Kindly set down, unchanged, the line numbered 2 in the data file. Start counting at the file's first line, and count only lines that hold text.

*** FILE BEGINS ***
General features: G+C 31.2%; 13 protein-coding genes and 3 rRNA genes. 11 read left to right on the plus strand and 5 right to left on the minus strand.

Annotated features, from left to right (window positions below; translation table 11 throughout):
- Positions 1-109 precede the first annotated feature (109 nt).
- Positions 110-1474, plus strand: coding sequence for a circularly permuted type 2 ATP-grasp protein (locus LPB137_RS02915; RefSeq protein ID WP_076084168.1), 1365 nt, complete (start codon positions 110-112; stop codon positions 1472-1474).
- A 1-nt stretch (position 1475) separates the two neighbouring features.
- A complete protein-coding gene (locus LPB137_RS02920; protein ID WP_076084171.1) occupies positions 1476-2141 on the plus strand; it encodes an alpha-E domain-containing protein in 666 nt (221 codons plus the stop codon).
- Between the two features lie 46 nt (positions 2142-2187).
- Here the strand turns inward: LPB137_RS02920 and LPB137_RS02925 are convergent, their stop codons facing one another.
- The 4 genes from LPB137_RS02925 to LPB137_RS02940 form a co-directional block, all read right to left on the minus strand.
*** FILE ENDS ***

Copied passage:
Annotated features, from left to right (window positions below; translation table 11 throughout):